Limiting global warming to 1.5 degrees will make the world increasingly dependent on technologies that extract CO2 from the atmosphere. However, technology development and expansion, as well as the start of pilot projects, are considerably lagging behind deployment in climate mitigation scenarios.
In order to remain below the two-degree mark, however, the extensive use of a broad portfolio of "negative emission technologies" (NETs), as these techniques for CO2 removal are called, can be reduced to a minimum. This is one result of several new studies by the Mercator Research Institute on Global Commons and Climate Change (MCC).
The scientists led an international consortium that has now published the results in a special section of the journal Environmental Research Letters. With these three comprehensive studies, the researchers point to a major gap in the dialogue between science and policy. With the Paris Agreement, the international community committed itself to limiting global warming to “well below two degrees Celsius”. However, the necessary deployment of NETs is currently hardly discussed in policy debates, although some of these technologies involve considerable conflicts for land use, water consumption or energy requirements, among others.
"There is an urgent need for the international community not to further increase but reduce its dependence on technologies for carbon removal from the atmosphere”, says Jan Minx, head of the MCC working group Applied Sustainability Science. “To achieve this, we need to reduce greenhouse gas emissions much more rapidly.”
NETs aim to remove carbon dioxide (CO2), the major driver of anthropogenic climate change, from the atmosphere. They include relatively simple options like planting more trees to lock up CO2 as they grow, or crushing rocks that naturally absorb CO2 and spreading them on soils so that they remove CO2 more rapidly. Another option includes using chemicals to sequester CO2 from the air (direct air capture).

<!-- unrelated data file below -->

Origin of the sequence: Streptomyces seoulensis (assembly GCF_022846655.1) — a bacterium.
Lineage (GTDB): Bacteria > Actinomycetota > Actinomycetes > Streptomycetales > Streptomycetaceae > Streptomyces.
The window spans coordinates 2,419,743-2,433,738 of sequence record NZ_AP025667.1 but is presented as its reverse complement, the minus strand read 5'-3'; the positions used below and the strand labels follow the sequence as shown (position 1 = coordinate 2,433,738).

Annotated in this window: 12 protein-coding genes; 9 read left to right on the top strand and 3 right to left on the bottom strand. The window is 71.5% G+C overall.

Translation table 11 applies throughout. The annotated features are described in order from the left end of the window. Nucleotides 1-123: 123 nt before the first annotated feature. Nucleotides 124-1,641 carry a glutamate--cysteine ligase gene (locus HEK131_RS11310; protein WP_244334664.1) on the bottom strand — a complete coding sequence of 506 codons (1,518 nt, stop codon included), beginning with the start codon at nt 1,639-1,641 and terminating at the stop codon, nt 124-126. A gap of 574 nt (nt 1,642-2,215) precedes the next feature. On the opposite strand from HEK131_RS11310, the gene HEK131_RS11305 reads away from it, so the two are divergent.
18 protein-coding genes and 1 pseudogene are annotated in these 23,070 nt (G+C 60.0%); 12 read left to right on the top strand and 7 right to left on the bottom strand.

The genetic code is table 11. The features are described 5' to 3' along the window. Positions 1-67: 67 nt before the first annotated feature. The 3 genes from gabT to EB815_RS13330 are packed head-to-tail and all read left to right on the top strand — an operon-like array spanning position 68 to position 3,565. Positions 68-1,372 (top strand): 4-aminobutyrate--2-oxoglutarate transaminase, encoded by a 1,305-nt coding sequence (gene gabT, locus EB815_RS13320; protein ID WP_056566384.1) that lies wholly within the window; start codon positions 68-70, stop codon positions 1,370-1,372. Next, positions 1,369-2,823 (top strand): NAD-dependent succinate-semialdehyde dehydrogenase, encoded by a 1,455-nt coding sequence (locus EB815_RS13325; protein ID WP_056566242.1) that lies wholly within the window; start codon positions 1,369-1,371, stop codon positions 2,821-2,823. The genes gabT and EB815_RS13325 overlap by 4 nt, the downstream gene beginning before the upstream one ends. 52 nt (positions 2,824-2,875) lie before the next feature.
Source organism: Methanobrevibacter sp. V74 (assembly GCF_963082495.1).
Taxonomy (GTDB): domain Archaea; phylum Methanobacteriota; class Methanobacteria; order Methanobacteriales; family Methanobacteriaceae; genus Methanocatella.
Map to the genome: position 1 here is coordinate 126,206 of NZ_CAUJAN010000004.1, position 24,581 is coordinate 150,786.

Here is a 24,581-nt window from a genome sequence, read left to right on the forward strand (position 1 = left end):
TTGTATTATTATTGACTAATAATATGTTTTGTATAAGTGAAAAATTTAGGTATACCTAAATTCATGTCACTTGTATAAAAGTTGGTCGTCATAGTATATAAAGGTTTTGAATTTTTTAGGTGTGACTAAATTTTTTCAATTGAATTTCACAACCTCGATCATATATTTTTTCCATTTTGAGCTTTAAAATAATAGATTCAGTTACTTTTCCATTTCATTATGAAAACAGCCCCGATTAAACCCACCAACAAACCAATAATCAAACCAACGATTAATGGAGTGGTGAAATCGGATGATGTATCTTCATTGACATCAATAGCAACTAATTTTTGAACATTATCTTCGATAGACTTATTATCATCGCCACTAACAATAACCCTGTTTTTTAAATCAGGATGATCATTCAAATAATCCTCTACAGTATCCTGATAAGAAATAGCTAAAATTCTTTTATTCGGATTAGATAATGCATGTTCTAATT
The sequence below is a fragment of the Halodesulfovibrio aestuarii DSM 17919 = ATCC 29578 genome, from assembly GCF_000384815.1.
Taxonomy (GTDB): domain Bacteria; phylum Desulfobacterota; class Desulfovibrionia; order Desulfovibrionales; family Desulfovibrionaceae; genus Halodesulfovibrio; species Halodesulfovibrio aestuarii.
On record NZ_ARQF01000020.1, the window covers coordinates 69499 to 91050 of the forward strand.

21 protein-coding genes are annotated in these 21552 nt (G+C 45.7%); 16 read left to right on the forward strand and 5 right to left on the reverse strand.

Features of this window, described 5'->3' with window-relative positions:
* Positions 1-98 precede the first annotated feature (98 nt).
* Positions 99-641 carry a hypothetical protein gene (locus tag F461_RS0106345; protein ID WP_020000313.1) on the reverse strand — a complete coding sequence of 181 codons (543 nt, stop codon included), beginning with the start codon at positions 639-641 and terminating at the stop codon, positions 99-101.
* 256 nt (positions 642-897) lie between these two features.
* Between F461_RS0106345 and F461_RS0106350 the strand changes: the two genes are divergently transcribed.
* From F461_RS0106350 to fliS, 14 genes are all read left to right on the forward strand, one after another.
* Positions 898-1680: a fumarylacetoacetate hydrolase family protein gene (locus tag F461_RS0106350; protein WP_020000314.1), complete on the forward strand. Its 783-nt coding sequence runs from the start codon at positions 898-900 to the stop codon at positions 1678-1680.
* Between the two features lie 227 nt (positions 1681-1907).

A further strategy involves burning plants for energy and capturing the CO2 that would otherwise be released, then storing it permanently deep in the ground. This is called bioenergy with carbon capture and storage (BECCS).
The three new studies were prepared by an international consortium of 20 researchers at six institutes. Overall, more than 6,000 documents were considered on seven groups of technologies: BECCS, afforestation and reforestation, direct air carbon capture and storage (DACCS), enhanced weathering, ocean fertilisation, biochar and carbon sequestration in soil. Through a systematic process and big data methods, 1000 studies were identified that provided relevant information on the potential, costs and side effects of the various technologies for CO2 removal.
"If negative emissions technologies are to be massively scaled up by mid-century in the way many IAM scenarios portray them, then the innovation literature implies that we should be seeing demonstrations, niche applications and early adoption occurring imminently," says co-author Greg Nemet of the University of Wisconsin-Madison, U.S.A., who led the review on NETs innovation and upscaling. "However, the NETs literature we reviewed does not at all reflect this urgency, nor do existing policies."
Through their systematic literature analysis, the researchers have found that almost two-thirds of the literature focuses on the early phases of NET research and development.
"In order to clarify the opportunities and risks of negative emissions and to make them possible on an industrial scale, a roadmap for pilot projects must be developed,” says Sabine Fuss, Head of the MCC working group Sustainable Resource Management and Global Change. “This roadmap will certainly have to cover several different technologies – a focus on just one technology on this scale would be too risky.”
Link to negative emissions project of the Mercator Research Institute